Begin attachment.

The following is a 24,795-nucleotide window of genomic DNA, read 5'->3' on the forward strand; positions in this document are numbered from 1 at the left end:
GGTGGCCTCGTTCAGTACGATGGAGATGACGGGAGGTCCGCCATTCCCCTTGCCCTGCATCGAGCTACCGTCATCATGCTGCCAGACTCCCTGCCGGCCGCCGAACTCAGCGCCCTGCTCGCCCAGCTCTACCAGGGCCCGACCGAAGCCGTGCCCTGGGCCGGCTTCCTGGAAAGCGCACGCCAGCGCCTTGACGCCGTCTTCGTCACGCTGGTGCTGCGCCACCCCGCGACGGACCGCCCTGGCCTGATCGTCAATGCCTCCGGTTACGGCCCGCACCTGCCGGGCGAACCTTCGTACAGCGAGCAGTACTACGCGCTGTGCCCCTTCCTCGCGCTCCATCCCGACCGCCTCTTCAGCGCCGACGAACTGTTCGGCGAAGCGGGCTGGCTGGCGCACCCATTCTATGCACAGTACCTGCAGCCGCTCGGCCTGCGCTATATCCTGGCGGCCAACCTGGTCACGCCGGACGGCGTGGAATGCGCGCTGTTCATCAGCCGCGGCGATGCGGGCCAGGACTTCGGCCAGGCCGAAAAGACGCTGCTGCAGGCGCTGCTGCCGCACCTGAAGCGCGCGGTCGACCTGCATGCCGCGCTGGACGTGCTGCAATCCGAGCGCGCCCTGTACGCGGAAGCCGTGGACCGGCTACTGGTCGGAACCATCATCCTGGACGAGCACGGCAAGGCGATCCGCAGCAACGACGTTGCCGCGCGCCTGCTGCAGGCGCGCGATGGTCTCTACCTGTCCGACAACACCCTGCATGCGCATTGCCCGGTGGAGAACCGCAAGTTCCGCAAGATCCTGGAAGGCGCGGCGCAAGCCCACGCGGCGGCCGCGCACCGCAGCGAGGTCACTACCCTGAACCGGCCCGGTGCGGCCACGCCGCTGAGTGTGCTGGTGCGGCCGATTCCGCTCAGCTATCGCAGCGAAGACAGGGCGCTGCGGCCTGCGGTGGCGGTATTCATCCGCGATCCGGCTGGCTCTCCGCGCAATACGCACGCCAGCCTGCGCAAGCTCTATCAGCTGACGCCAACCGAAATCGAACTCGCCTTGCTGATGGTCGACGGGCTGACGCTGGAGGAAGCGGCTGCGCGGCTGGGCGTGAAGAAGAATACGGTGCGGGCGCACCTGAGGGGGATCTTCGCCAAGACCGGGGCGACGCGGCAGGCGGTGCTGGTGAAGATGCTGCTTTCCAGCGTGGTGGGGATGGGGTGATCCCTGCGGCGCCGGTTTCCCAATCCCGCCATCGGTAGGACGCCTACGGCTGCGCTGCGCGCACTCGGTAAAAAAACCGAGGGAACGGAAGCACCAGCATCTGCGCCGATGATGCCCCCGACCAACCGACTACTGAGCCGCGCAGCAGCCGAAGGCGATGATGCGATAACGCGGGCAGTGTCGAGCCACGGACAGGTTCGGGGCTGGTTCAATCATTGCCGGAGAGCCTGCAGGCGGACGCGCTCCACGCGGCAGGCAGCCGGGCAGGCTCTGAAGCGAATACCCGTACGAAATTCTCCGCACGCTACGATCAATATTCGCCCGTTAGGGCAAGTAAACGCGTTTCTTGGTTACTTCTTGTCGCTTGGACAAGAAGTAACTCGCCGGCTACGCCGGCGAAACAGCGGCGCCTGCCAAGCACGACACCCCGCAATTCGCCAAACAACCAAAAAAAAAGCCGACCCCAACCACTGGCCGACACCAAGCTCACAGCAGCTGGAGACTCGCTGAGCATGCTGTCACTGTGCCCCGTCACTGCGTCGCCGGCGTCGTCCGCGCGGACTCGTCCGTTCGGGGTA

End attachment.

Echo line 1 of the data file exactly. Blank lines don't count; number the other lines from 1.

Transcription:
The following is a 24,795-nucleotide window of genomic DNA, read 5'->3' on the forward strand; positions in this document are numbered from 1 at the left end: